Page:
TFSA

Outlook members, particularly those with higher investible assets, will benefit from the rise of the TFSA contribution limit as introduced in April's Federal budget.

The TFSA provides greater savings incentives for low- and modest-income individuals because, in addition to the tax savings, neither the income earned in a TFSA nor withdrawals from it affect eligibility for federal income-tested benefits and credits, such as the Canada Child Tax Benefit, the Goods and Services Tax/Harmonized Sales Tax Credit, the Age Credit, and Old Age Security and Guaranteed Income Supplement benefits.

Canadians have embraced the TFSA for their savings needs. As of the end of 2013, nearly 11 million individuals had opened a TFSA and the total value of assets held in TFSAs was nearly $120 billion.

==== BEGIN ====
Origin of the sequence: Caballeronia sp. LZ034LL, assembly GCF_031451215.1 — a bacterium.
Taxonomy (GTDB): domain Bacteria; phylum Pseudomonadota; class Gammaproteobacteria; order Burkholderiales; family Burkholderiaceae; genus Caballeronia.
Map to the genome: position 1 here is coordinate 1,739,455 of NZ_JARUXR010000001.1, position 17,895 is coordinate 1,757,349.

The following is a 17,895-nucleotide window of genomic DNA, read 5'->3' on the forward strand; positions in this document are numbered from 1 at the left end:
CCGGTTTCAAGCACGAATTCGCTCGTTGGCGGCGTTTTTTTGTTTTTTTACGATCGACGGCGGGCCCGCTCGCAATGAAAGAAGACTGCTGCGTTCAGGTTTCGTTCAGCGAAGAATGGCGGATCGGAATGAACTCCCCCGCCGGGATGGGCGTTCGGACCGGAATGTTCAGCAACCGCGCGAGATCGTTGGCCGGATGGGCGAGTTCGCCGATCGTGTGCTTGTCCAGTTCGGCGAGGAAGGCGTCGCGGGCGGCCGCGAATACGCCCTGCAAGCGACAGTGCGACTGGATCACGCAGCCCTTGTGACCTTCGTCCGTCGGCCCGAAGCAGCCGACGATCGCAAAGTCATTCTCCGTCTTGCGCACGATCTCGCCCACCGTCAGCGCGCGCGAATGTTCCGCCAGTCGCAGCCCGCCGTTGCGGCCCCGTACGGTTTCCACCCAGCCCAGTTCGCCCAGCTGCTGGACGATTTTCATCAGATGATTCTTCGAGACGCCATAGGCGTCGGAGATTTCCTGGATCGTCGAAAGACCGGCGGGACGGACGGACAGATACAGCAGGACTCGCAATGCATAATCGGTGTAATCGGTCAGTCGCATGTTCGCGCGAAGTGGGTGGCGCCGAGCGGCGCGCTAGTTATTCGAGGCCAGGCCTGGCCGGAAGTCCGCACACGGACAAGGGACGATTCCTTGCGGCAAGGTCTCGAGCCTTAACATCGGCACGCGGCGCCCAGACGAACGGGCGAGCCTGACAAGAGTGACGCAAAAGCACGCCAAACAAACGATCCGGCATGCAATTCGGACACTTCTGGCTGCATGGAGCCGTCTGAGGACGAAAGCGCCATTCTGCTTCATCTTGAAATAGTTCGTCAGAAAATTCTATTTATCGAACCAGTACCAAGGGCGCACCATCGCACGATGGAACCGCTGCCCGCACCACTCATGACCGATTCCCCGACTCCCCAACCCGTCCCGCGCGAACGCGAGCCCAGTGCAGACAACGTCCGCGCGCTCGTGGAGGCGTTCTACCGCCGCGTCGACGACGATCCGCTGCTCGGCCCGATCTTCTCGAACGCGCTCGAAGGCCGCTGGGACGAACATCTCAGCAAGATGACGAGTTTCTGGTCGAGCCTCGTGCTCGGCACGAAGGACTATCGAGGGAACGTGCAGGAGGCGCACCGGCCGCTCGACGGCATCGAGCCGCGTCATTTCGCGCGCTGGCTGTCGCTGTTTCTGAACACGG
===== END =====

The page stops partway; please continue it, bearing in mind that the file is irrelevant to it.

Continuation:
In a low interest rate environment, the TFSA can help to boost after-tax returns as these returns are not subject to taxation. For example, an individual earning a 2-percent rate of return on a fixed income investment would realize an after-tax rate of return of about 1.4 per cent in a taxable savings vehicle (assuming a combined federal-provincial tax rate of 31.2 per cent on interest income) compared to the full tax-free 2-per-cent rate of return in a TFSA, representing a 45 per cent increase in the after-tax rate of return.*

The TFSA limit increase is retroactive to January 1, 2015, and although the Canada Revenue Agency will administer the increased amounts based on the budget announcement, some experts recommend exercising caution in making maximum contributions until the budget passes legislation.

More on TFSA's can be found here on the CRA website.


*Source: Economic Action Plan 2015

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Aug 2, 2018

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